Carl Maria von Weber - Euryanthe: Overture

Carl Maria von Weber composed the opera Euryanthe  during the period 1822-23 and first presented it in Vienna on October 25, 1823. The work was based on a French medieval history of 13th century.  The year Euryanthe was presented was marked by Vienna's interest in Italian operas, particularly those of Rossini . Although the initail reception was enthusiastic, the opera lasted only twenty performances, with complaints about the libretto and the length of the opera. For the failure of the play, the somewhat wordy libretto of the poet and writer Helmina von Chézy was blamed. Franz Schubert also commented that "This is not music". Nevertheless, the introduction is an excellent example of orchestral writing and remains one of the best. The Overture begins with an extremely lively and cheerful phrase. Oboe and clarinet, supported by horn and trombones, then present a theme of three emphatic notes, followed by a shorter ascending group of notes (with a stressed rhythm). Soon t

Johann Strauss II - Tritsch-Tratsch-Polka, Op. 214 in A major

Johann Strauss II composed "Tritsch-Tratsch-Polka"  in 1858 after a successful tour of Russia where he performed in the summer concert season at Pavlovsk, Saint Petersburg. It was first performed in a concert in Vienna on 24 November 1858.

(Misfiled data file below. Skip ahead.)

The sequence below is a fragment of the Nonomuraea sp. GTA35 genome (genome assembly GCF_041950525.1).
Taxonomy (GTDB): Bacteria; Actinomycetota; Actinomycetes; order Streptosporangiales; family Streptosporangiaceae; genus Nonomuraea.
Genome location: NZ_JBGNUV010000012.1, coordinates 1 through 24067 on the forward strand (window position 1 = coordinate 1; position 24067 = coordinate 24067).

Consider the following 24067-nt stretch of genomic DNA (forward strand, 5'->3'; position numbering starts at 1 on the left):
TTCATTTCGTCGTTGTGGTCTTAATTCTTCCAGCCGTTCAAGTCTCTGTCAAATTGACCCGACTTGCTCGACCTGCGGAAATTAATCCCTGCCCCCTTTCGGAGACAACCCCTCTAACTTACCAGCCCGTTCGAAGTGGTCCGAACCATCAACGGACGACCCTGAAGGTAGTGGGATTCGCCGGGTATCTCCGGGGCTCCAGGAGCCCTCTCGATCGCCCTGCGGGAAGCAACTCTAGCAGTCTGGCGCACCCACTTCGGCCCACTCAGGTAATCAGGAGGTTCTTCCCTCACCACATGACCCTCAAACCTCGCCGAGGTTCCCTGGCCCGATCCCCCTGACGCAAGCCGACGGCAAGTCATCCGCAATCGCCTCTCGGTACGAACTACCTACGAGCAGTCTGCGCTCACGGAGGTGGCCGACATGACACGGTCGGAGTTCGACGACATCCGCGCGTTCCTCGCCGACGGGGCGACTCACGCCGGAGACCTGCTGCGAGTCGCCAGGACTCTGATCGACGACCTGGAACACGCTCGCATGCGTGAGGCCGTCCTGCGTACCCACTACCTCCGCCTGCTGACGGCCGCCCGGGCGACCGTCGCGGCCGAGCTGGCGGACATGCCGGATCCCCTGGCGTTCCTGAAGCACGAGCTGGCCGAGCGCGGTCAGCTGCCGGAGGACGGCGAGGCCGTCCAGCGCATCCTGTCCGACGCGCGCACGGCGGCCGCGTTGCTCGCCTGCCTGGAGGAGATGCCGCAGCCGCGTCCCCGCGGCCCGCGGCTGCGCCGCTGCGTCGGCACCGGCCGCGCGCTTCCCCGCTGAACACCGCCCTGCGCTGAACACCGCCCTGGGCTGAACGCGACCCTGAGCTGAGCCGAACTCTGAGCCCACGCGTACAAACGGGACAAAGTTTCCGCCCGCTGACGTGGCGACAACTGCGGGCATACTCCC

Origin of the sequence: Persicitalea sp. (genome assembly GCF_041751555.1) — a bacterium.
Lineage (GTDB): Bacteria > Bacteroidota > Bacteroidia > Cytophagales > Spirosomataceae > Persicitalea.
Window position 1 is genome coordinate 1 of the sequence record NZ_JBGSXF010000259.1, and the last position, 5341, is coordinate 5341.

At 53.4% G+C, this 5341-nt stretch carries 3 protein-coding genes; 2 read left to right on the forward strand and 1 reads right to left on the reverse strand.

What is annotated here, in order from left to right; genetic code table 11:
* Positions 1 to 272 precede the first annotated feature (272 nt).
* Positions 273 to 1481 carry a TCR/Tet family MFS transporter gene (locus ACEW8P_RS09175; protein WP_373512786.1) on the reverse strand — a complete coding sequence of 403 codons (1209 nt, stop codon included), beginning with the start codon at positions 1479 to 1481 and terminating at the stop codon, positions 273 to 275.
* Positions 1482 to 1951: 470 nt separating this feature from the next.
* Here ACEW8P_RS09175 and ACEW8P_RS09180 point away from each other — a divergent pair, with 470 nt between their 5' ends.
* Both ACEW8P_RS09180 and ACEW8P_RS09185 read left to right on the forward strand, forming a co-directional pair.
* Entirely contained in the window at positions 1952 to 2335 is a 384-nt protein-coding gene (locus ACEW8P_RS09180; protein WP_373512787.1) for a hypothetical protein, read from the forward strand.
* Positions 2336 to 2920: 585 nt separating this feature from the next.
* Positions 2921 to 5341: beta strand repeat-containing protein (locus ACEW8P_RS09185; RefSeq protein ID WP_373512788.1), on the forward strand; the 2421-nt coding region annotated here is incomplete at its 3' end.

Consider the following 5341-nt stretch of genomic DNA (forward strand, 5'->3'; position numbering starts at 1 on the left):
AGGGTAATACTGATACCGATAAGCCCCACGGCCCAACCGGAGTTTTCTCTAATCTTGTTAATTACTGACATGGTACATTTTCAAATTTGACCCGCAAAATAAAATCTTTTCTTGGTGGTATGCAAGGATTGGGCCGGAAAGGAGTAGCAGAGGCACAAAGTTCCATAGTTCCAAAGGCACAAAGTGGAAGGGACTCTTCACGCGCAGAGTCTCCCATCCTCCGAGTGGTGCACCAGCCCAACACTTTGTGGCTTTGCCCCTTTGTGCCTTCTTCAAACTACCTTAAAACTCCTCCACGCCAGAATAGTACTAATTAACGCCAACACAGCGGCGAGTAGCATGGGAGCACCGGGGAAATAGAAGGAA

The German word "trarch" means gossip, while the word "tritsch" has no meaning. The title is a sample of Johann Strauss II's habit of creating puns. In this case he wanted to imitate sonically the English expression "chit-chat" (drizzle, gossip).

The music is lively and Strauss hypothesized that many dancers could wait while chatting until a waltz is played. The composer wrote in his diary that at the time he was conducting a series of concerts in London, the audience asked for this polka 38 times! 

It is a lively, rhythmic work, in A major, which uses brilliant brass and percussion instruments and is widely decorated with trills and a multitude of musical ornaments. Interpretively it is a demanding work, but its unique cheerfulness makes it enjoyable to both play it and listen to it.